In late 2017, an insured discovered that an unidentified third party had launched a ransomware attack on a subsidiary company.
It was discovered that although the ransomware was initially launched against the subsidiary it had subsequently spread to the parent company’s corporate servers. In total, 49 servers were affected. With the help of an outside IT vendor, the insured was able to restore most of the facility and corporate servers from back-ups without paying the ransom demand, with only one server remaining inaccessible for a short period of time. Limited business interruption occurred due to the quick work of the insured and outside vendors.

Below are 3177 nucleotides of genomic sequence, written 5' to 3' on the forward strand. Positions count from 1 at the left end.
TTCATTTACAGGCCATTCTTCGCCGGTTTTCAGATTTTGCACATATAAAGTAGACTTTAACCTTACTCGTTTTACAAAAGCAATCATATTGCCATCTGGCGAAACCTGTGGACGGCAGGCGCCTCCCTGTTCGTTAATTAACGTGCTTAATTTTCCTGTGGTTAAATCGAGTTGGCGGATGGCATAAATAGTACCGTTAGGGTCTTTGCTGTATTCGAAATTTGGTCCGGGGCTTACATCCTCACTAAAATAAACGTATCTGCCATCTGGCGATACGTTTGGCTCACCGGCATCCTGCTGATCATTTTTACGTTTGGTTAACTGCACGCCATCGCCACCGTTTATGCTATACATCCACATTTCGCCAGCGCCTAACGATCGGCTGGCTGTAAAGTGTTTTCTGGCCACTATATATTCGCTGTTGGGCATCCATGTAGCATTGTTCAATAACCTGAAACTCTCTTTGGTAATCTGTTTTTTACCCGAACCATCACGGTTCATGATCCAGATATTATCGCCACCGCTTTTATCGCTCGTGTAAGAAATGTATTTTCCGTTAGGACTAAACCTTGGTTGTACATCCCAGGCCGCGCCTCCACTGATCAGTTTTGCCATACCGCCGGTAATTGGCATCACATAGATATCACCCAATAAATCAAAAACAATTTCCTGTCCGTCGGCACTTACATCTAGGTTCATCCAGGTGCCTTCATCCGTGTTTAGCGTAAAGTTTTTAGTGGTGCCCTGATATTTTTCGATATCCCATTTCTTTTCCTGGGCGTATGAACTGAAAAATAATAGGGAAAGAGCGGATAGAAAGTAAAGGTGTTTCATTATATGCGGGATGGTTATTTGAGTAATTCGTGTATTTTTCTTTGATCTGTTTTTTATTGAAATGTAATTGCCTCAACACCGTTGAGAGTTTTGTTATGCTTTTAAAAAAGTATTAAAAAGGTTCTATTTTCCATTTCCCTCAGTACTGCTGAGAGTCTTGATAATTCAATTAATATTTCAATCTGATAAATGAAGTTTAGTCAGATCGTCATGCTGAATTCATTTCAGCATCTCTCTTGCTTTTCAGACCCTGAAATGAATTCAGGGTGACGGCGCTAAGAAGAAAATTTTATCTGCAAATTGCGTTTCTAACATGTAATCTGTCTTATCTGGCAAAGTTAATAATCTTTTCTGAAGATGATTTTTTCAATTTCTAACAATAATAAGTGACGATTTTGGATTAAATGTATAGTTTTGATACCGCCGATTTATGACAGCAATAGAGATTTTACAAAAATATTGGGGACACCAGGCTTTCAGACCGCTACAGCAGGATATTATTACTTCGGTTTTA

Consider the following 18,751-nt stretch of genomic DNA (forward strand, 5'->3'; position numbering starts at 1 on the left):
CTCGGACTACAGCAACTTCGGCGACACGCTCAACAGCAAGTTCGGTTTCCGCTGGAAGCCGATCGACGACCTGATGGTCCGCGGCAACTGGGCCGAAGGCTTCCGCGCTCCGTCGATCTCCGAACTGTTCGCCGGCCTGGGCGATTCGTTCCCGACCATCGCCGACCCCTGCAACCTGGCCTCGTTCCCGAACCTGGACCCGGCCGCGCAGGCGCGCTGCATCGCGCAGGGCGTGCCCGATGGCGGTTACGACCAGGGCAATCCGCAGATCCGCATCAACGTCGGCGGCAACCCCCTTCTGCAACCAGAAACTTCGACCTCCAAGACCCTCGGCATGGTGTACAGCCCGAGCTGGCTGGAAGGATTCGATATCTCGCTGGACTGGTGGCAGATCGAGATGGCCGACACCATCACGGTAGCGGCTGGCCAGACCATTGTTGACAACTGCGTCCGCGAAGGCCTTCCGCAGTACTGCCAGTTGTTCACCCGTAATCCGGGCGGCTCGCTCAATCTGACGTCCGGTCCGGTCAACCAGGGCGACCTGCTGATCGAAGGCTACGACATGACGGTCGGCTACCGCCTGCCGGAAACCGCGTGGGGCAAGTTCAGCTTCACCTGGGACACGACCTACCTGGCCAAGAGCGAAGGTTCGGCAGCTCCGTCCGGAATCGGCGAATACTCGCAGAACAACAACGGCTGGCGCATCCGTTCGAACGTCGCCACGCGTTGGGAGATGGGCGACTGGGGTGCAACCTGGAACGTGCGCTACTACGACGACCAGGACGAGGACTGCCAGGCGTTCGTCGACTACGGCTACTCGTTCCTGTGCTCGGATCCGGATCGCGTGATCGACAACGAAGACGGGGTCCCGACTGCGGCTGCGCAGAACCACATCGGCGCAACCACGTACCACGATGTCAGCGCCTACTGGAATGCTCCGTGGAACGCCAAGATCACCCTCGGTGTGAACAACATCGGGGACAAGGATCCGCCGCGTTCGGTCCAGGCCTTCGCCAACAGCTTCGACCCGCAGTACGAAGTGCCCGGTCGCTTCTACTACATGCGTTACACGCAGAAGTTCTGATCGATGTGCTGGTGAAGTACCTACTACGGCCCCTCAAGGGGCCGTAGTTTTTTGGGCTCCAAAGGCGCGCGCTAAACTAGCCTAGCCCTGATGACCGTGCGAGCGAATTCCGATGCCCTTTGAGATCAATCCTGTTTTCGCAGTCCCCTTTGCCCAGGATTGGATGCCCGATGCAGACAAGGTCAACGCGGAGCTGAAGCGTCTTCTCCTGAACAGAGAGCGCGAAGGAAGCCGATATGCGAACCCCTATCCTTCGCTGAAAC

Taking into consideration the US Department of Health and Human Services’ view of ransomware with regard to healthcare entities, with the consent of the underwriters, the insured and subsidiaries were referred to breach counsel for further guidance and advice on how to handle the incident. Forensics were later engaged to conduct a review to ensure there was no continued outside access and that no information had been exfiltrated or otherwise compromised, in order to establish whether notification would be required. On further investigation, all parties were satisfied that no notification would be needed.